Beijing‘s relationship with America‘s government reached a crucial moment in January 1993, when Bill Clinton entered the White House. Candidate Clinton had denounced China‘s leaders as ‘butchers‘, and promised to end the ‘most favoured nation‘ trade status that China had enjoyed since 1980. As President, Clinton proved more circumspect, adopting a policy of ‘constructive engagement.‘ China‘s rise benefitted US consumers, as heavy volumes of inexpensively-made Chinese products helped keep inflation in check during the 1990s, a period of strong US growth. Before leaving office, Clinton formalised the new US-Chinese relationship by signing into law ‘permanent normal trade relations,‘ codifying China‘s trade privileges while putting an end to the often rancorous annual congressional debates on the political merits of the fast-growing commercial partnership. The US China relationship became too big to fail.

At the time, Beijing had good reason to value US power and Washington‘s willingness to use it. Developing trade and investment relationships with potentially volatile emerging states in Africa, the Middle East, Southeast Asia, and Latin America – and depending more than ever on tanker traffic through troubled waters – meant exposing China to unprecedented levels of political risk, a challenge that state-owned Chinese companies and political bureaucrats had little experience of managing. America‘s willingness to play the global policeman helped open and maintain trade routes and sea lanes for Chinese companies. Expanded access to US consumers helped China‘s economy create millions of jobs. Washington proved willing (for the most part) to respect official Chinese sensitivities on Taiwan, Tibet, and Tiananmen Square – and this created the makings of, if not a beautiful friendship, at least a profitable partnership. By allowing China to protect its hard-won gains and to build a capitalist future on a solid foundation, US power proved indispensable for China‘s expansion.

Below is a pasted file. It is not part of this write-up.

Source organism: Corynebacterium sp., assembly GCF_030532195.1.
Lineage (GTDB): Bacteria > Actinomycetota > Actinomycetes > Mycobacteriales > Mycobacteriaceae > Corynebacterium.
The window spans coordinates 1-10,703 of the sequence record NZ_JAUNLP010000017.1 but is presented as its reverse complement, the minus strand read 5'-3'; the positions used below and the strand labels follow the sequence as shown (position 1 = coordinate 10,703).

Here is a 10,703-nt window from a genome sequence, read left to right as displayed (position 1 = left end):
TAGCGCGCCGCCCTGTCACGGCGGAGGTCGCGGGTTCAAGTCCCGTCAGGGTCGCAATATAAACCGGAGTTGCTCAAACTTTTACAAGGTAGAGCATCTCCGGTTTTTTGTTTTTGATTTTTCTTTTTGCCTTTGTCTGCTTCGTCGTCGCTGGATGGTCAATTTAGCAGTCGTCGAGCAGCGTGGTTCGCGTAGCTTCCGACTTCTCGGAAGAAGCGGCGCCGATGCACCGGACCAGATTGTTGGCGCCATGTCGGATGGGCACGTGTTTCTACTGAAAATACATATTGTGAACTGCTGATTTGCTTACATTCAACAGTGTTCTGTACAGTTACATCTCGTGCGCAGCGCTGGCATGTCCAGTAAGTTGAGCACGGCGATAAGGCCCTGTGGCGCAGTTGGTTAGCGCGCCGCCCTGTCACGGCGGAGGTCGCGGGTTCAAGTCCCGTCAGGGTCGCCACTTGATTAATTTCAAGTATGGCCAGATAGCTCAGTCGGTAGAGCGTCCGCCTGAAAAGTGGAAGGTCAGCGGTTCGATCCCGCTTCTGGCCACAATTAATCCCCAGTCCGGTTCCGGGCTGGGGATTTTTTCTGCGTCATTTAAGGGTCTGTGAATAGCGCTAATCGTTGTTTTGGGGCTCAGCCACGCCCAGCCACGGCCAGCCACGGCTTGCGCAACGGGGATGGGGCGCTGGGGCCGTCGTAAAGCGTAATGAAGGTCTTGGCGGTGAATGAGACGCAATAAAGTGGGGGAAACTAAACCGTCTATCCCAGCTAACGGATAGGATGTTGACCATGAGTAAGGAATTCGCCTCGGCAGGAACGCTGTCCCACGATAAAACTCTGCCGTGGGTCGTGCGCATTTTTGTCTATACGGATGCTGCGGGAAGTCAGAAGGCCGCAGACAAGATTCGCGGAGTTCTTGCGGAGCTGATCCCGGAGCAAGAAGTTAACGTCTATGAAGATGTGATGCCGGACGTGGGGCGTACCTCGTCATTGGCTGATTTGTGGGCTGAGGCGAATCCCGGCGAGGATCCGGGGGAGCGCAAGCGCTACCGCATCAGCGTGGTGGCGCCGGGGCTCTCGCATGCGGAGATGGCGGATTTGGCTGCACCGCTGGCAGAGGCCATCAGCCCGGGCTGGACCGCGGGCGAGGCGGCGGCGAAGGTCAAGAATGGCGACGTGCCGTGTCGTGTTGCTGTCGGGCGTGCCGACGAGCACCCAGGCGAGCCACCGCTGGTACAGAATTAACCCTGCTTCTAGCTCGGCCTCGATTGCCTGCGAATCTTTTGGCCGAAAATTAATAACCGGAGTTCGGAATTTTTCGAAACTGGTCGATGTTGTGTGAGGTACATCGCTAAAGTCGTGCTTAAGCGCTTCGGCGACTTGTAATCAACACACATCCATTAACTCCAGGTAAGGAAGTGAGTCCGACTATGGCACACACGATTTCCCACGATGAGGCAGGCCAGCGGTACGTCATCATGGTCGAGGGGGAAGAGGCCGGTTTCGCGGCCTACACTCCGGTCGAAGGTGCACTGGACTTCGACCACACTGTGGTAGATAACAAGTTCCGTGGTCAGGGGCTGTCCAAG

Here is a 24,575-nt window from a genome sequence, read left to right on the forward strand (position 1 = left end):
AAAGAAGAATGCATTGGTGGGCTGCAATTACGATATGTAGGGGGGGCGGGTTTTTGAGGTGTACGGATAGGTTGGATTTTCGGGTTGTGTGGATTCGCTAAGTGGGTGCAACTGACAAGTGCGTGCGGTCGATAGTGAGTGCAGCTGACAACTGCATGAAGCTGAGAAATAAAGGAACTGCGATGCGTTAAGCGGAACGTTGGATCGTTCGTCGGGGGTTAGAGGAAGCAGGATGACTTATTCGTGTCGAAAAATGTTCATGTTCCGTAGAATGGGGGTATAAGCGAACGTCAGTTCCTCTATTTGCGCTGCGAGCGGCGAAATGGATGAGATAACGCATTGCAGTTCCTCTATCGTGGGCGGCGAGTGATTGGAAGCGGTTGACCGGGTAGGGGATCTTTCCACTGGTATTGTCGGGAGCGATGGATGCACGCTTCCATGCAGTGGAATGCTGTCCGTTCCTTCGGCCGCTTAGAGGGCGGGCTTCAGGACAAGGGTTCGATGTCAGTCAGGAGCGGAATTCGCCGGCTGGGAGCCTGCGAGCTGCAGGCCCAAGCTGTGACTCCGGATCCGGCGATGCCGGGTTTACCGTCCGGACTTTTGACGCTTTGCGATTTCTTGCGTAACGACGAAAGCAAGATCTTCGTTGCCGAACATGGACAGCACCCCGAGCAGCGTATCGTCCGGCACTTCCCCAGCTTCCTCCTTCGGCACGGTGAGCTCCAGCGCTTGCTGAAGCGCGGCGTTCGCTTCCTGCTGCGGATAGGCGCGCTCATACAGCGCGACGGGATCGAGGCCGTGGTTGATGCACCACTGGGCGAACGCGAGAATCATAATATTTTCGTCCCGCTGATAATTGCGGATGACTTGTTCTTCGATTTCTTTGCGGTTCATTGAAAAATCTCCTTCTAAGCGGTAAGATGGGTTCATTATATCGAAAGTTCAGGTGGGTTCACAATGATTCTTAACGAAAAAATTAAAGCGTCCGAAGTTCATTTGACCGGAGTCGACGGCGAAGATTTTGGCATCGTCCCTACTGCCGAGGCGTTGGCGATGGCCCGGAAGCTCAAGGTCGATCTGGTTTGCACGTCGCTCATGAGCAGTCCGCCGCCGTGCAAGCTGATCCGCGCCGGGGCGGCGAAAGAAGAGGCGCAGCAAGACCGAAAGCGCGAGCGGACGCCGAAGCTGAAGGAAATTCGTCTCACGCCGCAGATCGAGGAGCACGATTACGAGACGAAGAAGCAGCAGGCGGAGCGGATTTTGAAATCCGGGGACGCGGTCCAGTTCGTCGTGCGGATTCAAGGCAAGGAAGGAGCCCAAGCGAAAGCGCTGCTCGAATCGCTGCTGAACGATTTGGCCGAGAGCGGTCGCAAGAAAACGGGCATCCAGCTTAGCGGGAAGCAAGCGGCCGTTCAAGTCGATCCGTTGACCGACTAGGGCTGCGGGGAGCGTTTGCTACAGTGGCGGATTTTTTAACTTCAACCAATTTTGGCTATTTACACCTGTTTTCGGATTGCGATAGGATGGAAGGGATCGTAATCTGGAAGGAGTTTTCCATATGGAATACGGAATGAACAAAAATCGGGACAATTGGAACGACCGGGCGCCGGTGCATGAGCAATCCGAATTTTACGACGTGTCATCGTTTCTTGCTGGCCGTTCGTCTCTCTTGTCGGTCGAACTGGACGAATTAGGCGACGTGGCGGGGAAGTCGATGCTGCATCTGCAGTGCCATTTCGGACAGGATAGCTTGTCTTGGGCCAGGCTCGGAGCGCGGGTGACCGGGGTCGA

In the years since China joined the World Trade Organization in 2001, a landmark moment in the leadership‘s embrace of the global status quo, the creative destruction that comes with decades of double-digit growth has created enormous problems inside China – like disparities of wealth between coastal cities and the rest of the country, serious environmental damage, and social unrest. To ensure a more ‘harmonious‘ rise, a new generation of leaders led by President Hu Jintao and Premier Wen Jiabao has pushed for a more direct state role in managing China‘s expansion. Certain that command economies are doomed to fail, but fearful that truly free markets will eventually spin beyond their control, the leadership has invented something new: state capitalism with Chinese characteristics. The government already relied heavily on various kinds of state-owned companies to secure long-term access to the resources China will need to feed growth and create large numbers of jobs in decades to come. They have also used select privately owned companies to dominate certain economic sectors. The leadership now relies increasingly heavily on these tools to manage the pace of growth and the distribution of its benefits. They use sovereign wealth funds, created from the country‘s enormous reserves of foreign currency, to direct huge flows of investment.

In sum, the Chinese Communist Party is using markets to create wealth that can be directed as political officials see fit. The ultimate motive is not economic but political – to maximise the state‘s control of China‘s development and the leadership‘s chances of survival. This is a form of capitalism, but one in which the state uses markets primarily for political gain. It is a model which has so far proven strikingly successful – successful enough that China no longer feels the need to keep a low profile, to let the US take the lead, and to remain ‘coupled‘ with the fate of Western free-market capitalist economies. As a result, China‘s is not a system that will sustain a level-playing field for foreign companies and investors.

The growing divergence of US and Chinese interests need not spark a new Cold War. There is still considerable mutual dependence in US-China relations, grounded mainly in their commercial ties. But this interdependence has become a source of unprecedented risk – and it explains why the now unfolding conflict is in many ways more dangerous than the US-Soviet standoff. Economic decision making in Moscow and changing trade patterns within the communist bloc had little direct impact on Western power or standards of living. There is no Berlin Wall separating the US and China and insulating each side from turmoil inside the other. Globalisation has seen to that. In fact, the risk is rising that an intensifying rivalry will take on a life of its own, growing beyond the ability of the two governments to contain it.

Ian Bremmer, President, Eurasia Group

Ian Bremmer is president of Eurasia Group, the world’s largest political risk consultancy. He is also a columnist for Slate, a contributing editor at The National Interest, and a political commentator on CNN, Fox News and CNBC.

Go back